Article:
Meet 3 Olympic Hopefuls Looking To Bring Home The Gold
On taking the field: I've always been sporty—I skateboarded and played basketball in high school—so when I got to college, a few girls on the rugby team tried to recruit me, mostly because I looked strong. I'd never even heard of the sport, so I said no. But when they asked a third time... The first practice I went to focused on tackling—I had no idea the game was so physical—and I just never looked back.
On her greatest win: In 2014, I was diagnosed with stage III synovial sarcoma, a rare form of soft tissue cancer. Luckily, it's a fight we won. I say we because without the support of my wife and teammates, it wouldn't have been possible for me to be back on the field, let alone preparing for Rio.
Ashleigh Johnson, 21, Water Polo
On diving in: When I was 6, my mother signed up my siblings and me for swim classes because she didn't want us to be sitting at home alone all summer. I found swimming really boring, but if you did well in class, you got to take water polo lessons as a reward—and I was instantly hooked.
On defending the net: Being a good goalie requires being able to let things go. You can't dwell on getting scored on or missing a block here and there. And, of course, it helps to have strong legs!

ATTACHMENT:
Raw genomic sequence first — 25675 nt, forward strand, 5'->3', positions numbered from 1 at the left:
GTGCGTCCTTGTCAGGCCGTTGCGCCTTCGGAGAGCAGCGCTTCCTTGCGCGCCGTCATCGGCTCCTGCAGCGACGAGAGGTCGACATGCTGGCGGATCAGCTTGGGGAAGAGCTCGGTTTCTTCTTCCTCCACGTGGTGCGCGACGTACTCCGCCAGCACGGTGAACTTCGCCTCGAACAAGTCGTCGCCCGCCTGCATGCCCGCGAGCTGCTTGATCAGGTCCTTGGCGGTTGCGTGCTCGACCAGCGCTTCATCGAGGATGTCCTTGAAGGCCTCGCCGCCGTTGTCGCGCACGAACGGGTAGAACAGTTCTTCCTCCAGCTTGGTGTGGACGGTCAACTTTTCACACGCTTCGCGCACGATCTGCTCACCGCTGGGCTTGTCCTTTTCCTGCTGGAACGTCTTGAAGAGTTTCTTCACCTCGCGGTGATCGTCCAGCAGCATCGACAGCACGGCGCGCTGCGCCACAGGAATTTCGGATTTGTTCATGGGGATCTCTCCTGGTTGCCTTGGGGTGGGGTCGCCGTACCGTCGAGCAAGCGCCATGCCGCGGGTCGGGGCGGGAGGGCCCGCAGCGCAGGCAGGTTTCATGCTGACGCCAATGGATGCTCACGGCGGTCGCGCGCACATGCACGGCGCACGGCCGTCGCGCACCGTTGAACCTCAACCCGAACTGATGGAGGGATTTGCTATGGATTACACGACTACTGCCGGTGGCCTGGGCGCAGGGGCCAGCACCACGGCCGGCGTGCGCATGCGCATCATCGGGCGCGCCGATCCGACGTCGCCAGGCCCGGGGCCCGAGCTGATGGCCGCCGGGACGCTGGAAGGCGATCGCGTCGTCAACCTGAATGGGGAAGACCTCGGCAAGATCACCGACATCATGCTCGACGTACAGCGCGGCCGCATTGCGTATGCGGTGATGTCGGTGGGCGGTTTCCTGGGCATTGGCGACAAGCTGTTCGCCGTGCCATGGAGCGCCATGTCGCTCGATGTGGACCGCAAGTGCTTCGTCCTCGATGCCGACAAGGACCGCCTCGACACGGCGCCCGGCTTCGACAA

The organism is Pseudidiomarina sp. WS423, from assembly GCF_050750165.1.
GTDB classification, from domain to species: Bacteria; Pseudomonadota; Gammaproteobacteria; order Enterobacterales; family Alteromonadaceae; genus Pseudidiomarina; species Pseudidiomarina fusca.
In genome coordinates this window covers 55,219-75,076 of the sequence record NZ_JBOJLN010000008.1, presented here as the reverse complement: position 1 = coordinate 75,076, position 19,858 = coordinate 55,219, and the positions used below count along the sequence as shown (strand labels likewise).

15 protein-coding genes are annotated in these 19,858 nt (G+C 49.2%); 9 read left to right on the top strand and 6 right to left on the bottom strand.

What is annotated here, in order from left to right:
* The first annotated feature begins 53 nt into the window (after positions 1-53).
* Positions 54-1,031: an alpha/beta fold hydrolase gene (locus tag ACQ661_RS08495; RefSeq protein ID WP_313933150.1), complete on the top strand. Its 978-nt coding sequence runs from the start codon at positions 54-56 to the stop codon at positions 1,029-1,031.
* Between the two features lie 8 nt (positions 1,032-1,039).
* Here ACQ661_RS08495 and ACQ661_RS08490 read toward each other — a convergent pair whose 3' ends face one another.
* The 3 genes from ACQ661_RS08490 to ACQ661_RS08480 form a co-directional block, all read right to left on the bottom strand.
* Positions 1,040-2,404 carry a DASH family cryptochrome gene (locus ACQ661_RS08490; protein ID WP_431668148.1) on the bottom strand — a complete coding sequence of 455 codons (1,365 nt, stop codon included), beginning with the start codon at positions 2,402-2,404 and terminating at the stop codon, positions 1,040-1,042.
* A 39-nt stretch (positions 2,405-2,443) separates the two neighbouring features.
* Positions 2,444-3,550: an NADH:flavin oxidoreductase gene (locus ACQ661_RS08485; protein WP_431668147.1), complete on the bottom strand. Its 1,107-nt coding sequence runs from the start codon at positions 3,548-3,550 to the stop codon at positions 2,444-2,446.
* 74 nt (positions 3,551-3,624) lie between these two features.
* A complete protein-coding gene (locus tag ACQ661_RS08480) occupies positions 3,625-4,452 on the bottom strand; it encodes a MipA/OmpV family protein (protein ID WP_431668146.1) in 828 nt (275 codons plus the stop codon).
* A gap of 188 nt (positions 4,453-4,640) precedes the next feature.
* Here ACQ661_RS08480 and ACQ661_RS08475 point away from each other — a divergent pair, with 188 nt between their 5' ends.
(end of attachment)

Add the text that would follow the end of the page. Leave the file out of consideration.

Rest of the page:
Ibtihaj Muhammad, 30, Fencing
On suiting up: I tried tons of sports growing up, but the uniforms were always tricky because my religious beliefs require my arms and legs to be covered. So when my mom spotted a few students fencing one day—and saw them dressed in head-to-toe protective gear—she told me to pursue it. As soon as I put on the uniform, I felt a sense of belonging I'd always wanted.
On family support: If I could have one thing with me at every competition, it would be my sister Faizah. She's my biggest cheerleader. And she's a fellow fencer! If anyone can talk me out of a bad balestra, it's her.
In her words:"When people think of Muslim athletes, they go to Muhammad Ali or Hakeen Olajuwon. No One can name a female Muslim athlete—especially one who wears a hijab! I feel blessed to be in a position where I can show Muslim girls that they can participate in sports at an elite level."
Additional photo credits: Johnson: Robert Hanashiro-USA Today Sports/SIPA and Muhammad: Sean M. Haffey/Getty Images